Just minutes after putting the finishing touches on the second phase of a project to widen and repave a busy thoroughfare on Seymour’s west side, Mayor Craig Luedeman began discussing some other projects he would like to see completed.
“I think O’Brien Street could really use this same type of cleanup,” Luedeman said shortly after Friday’s ribbon-cutting ceremony marking the end of the second phase of the West Second Street project.
“It gets a lot of pedestrian traffic,” Luedeman said of both the north and south sections of O’Brien Street, which is just east of the downtown area.
“It needs sidewalks,” he said. “It needs the curbing and drainage.”
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Phase II of the West Second Street project, which included storm sewers, gutters and curbing from Vehslage Road to Springhill Road, came in under cost and was completed about two months early, he said.
Milestone Contractors of Columbus was awarded the contract for the work, which included construction of a sidewalk on the north side of West Second Street. The engineer’s estimated cost for Phase II was $939,000, but Milestone’s bid came in at $681,648, or $257,352 less than original projections.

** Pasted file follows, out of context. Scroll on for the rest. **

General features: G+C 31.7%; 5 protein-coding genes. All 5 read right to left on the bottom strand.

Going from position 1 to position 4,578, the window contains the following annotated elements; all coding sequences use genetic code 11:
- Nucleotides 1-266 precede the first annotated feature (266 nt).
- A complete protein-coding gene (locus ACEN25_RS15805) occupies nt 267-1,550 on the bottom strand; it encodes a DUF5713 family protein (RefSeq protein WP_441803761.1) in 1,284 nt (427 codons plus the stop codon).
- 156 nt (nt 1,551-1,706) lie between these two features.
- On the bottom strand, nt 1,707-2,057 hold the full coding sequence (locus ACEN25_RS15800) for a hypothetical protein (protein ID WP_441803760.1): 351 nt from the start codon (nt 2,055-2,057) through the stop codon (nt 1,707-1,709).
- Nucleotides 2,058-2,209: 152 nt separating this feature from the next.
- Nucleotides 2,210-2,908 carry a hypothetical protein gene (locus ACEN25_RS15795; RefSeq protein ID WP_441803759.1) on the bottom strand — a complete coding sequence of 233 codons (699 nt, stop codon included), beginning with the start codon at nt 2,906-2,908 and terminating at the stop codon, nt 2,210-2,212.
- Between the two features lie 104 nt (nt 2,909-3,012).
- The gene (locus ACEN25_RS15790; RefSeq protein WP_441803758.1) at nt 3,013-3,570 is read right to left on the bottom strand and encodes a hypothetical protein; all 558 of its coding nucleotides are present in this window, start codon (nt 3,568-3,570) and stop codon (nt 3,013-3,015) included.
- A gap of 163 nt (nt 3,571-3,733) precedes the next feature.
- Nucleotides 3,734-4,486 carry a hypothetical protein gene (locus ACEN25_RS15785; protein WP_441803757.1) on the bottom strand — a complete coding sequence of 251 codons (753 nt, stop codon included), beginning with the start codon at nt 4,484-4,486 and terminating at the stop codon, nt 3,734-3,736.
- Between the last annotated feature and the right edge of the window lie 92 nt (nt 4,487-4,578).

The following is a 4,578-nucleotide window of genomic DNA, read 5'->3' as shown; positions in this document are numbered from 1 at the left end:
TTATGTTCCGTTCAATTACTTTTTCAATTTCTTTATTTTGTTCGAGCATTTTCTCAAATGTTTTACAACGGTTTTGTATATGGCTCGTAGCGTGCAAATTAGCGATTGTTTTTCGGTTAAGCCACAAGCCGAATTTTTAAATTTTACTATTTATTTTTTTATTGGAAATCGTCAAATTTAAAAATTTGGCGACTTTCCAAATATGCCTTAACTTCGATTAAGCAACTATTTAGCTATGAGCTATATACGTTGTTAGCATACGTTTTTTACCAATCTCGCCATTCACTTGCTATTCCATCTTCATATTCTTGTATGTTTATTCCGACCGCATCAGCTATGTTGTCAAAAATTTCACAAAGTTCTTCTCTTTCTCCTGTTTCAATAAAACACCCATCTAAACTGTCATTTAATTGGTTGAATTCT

The two phases of the project were funded through federal road money, with the city covering 20 percent of the cost with local tax revenue. The overall cost was $2.3 million.
The city also paid for paving the remainder of the street from Springhill Road to the city limits, west of White’s Station Road.
Milestone completed the first phase of reconstruction, from Lasher Drive west to Vehslage Road, in the summer of 2016. The company, along with the city and GAI Consultants, received recognition for that project in December from the Asphalt Pavement Association of Indiana.
Just like the first phase, the old road was taken out, and a new base of stone was installed along with a storm sewer, a gutter, new pavement and a sidewalk.
“The final product accommodates more vehicular traffic as well as pedestrians and has been needed for several years,” Luedeman said.
Mark Young, senior engineer manager for GAI Consultants, said the project was one of the smoothest he has ever been involved with and is a great example of what can be accomplished when everyone works together to accomplish a common goal while focusing on the needs of the community.
He said the addition of the sidewalk makes it possible for residents of the area to walk to downtown and fits well with the city’s approach to adding trails.
Luedeman said the O’Brien Street project will be costly but can be accomplished if tackled in phases, like West Second Street.
“It would be a great project,” he said.
The city also plans to seek another $1 million grant from the state’s Community Crossings program for repaving this coming year, and the city will add another $1 million of its own for a total of $2 million in road funding in 2018.
“That’s our goal for the next four to five years,” Luedeman said.
If that goal is accomplished, all of the city’s streets will be repaved in the next five years, he said.
“And I don’t know too many municipalities who can say that right now,” Luedeman said.